Satellite operators, data analysts agree on need for speed

by

Geospatial data companies are focusing intently on quickly acquiring satellite imagery and delivering it to customers.

“Speed is very important and will never not be important,” said Robbie Schingler, Planet co-founder and chief strategy officer. “This is a constant area of innovation.”

Planet relies on 180 Earth observation satellites and 30 ground stations to gather imagery and provide data and services to customers.

Vertically integrated companies like Planet can speed up data delivery by responding more quickly to customer demands, decreasing the latency of geospatial products or pushing answers to customers before they ask, Schingler said April 24 at the 2018 GEOINT Symposium. “You can do it with onboard software, you can do it with laser communications, you can also do it through new applications,” he said.

Airbus’ commitment to speed is exemplified by its investment in the European Data Relay System, a constellation of satellites with laser links to speed up the transfer of Earth observation imagery.

“Our investment in the SpaceDataHighway gives you an indication of how much importance we place on reducing latency, which opens up new use cases,” said John Murtagh, Head of Strategy, Airbus Defence and Space.

DigitalGlobe focuses on reducing latency through its network design.

“By investing in ground stations to cover 45 percent of the land in real time, 95 percent of the land in 20 minutes and by moving into the Amazon cloud, we’ve been able to shrink the time it takes to get data into end user’s hands in some cases to minutes,” said Walter Scott, Maxar Technologies chief technical officer and DigitalGlobe founder.

In addition, DigitalGlobe designed its Global Enhanced GEOINT Delivery platform to move data quickly into the hands of 100,000 individual U.S. government and allied customers, Scott said.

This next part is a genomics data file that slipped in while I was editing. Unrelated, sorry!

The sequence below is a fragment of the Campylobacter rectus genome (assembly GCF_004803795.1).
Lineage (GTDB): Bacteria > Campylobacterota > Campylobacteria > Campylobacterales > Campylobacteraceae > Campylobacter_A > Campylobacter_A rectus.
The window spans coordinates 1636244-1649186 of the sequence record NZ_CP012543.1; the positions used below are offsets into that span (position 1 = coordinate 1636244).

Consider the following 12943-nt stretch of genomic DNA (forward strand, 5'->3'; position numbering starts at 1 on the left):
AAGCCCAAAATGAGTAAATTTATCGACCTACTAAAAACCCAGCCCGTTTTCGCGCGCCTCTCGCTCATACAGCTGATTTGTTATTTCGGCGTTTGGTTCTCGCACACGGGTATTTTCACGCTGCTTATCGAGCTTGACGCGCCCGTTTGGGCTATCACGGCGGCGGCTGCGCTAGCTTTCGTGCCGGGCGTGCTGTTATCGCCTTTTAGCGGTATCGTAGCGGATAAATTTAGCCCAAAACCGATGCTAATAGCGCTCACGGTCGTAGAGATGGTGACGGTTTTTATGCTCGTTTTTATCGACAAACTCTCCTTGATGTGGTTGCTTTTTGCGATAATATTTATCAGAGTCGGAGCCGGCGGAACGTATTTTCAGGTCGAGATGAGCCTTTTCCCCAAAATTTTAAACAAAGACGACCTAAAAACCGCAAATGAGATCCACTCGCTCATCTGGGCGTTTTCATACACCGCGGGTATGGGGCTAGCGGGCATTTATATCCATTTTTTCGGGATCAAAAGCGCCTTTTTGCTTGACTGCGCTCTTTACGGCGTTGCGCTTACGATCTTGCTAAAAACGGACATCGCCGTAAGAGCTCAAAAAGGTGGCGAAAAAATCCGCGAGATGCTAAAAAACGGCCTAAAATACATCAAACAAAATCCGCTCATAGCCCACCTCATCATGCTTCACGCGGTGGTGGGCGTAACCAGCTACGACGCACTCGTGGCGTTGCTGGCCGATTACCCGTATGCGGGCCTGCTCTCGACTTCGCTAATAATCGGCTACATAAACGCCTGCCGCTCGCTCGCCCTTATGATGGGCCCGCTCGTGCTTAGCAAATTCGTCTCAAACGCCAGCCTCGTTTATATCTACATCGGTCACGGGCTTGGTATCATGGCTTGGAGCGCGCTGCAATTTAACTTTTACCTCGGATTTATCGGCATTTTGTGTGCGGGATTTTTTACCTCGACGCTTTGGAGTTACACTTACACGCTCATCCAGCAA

The focus on speed is essential because geospatial data is most valuable when its fresh. The longer it takes for that data to travel into the hands of users, the less valuable it becomes.

“At some point the data becomes worthless,” said Adam Maher, president and co-founder of Ursa Space Systems, a company that offers economic insights from geospatial data.

Companies preparing to launch their first satellites also are focused on speed.

“How do we lessen the response time from observation taken to handing it to the customer?” said Scott Herman, product development vice president for BlackSky, Spaceflight Industries’ geospatial intelligence company. “That drives the design of the ground station network, communications in space and ground processing required to add value to the data. Getting it down so it is near real time for a broad commercial and defense audience is a big driver for us.”

BlackSky plans to launch a constellation of up to 60 Earth observation satellites “in bizarre orbits” to get high revisit rates over facilities of interest and track changes in economic supply chains or patterns of life, Herman said.

Hawkeye 360, a company preparing to launch a constellation of satellites to monitor RF signals, is thinking about speed, as well.

“For our next generation spacecraft, rather than store and forward data, we are going to leverage something like Globalstar to get low data rate information down quicker,” said Chris DeMay, Founder & Chief Technology Officer, Hawkeye 360.